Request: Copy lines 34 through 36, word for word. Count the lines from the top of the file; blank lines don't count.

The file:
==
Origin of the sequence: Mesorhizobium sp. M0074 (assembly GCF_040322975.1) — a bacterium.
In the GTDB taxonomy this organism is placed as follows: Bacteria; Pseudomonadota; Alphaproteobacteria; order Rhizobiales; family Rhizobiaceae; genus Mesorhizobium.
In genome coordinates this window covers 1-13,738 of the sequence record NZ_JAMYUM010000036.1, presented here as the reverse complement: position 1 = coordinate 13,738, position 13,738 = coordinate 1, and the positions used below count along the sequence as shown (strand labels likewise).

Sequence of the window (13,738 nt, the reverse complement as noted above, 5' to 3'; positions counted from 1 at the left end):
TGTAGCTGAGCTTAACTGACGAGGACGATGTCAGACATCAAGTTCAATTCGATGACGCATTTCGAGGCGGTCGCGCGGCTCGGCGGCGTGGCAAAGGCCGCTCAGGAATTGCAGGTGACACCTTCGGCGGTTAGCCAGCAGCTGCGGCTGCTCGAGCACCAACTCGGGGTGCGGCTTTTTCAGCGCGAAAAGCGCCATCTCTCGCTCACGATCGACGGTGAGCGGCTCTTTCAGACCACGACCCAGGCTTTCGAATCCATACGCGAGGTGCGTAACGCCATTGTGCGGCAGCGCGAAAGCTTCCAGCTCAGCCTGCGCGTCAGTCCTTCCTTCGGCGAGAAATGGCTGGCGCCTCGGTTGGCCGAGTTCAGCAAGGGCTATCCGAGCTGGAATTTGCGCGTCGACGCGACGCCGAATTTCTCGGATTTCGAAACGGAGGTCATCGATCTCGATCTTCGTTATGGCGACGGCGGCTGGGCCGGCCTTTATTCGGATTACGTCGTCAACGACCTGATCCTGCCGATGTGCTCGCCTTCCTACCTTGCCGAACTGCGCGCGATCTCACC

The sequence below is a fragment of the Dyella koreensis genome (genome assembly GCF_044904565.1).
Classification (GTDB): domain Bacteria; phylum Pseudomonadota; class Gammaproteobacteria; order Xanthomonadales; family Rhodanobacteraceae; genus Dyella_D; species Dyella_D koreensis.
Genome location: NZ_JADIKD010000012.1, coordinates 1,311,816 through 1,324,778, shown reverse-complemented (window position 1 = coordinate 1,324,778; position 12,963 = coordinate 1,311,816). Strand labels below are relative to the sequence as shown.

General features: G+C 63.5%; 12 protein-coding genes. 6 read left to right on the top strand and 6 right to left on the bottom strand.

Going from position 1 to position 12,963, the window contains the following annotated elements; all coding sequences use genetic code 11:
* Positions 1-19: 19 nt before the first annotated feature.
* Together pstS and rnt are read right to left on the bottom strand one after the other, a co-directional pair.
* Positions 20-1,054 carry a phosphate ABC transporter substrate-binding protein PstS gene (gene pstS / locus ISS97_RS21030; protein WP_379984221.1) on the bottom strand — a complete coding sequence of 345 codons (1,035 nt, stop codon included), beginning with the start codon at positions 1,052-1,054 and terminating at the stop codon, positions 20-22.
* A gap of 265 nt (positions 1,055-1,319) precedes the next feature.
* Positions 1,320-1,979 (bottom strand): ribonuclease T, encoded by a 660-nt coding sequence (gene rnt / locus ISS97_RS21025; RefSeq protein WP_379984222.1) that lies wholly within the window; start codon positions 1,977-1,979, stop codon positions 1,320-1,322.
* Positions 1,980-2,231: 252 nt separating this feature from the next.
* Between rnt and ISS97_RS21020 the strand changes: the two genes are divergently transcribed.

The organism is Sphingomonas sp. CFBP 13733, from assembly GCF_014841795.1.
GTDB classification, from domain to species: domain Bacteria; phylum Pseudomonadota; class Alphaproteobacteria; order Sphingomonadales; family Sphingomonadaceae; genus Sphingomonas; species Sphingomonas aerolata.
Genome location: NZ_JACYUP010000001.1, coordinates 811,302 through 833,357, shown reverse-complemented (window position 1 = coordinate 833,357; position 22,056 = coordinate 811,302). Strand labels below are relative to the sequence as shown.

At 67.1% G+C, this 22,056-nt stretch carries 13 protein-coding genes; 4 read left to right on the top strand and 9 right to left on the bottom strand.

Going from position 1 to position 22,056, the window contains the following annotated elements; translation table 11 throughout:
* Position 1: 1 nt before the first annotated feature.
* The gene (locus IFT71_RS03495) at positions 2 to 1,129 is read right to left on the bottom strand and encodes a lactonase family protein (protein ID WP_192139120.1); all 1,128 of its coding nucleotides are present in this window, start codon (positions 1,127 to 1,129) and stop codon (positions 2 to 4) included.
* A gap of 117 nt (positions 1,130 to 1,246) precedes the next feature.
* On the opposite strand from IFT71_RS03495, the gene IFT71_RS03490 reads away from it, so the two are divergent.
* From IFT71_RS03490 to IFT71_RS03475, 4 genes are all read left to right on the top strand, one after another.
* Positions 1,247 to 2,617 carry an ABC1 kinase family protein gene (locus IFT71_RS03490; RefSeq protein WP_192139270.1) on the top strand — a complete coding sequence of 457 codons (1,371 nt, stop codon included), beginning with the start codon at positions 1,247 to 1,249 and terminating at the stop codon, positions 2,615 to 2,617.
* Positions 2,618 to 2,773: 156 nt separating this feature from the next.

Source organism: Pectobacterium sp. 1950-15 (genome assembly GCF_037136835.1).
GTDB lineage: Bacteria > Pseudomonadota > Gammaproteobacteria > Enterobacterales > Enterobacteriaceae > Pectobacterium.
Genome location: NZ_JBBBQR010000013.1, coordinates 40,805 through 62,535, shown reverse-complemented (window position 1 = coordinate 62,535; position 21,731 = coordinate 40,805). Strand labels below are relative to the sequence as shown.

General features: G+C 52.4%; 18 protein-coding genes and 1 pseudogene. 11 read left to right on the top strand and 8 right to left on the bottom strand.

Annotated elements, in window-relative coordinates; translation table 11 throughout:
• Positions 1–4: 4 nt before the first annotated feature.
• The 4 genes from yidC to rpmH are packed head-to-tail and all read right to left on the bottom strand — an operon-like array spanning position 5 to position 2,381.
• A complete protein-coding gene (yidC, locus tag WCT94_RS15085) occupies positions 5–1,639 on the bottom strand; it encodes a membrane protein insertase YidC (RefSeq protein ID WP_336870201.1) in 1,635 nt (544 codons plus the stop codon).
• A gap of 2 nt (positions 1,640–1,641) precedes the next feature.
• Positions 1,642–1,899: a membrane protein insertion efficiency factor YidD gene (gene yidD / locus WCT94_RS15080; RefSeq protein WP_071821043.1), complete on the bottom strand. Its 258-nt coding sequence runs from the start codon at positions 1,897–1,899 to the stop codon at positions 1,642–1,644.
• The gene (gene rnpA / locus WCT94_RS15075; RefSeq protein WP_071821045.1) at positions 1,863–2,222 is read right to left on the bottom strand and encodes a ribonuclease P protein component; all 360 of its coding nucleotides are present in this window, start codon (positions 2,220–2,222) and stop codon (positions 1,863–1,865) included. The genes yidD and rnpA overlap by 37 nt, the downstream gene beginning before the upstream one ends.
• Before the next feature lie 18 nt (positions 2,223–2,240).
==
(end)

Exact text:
Annotated elements, in window-relative coordinates; translation table 11 throughout:
• Positions 1–4: 4 nt before the first annotated feature.
• The 4 genes from yidC to rpmH are packed head-to-tail and all read right to left on the bottom strand — an operon-like array spanning position 5 to position 2,381.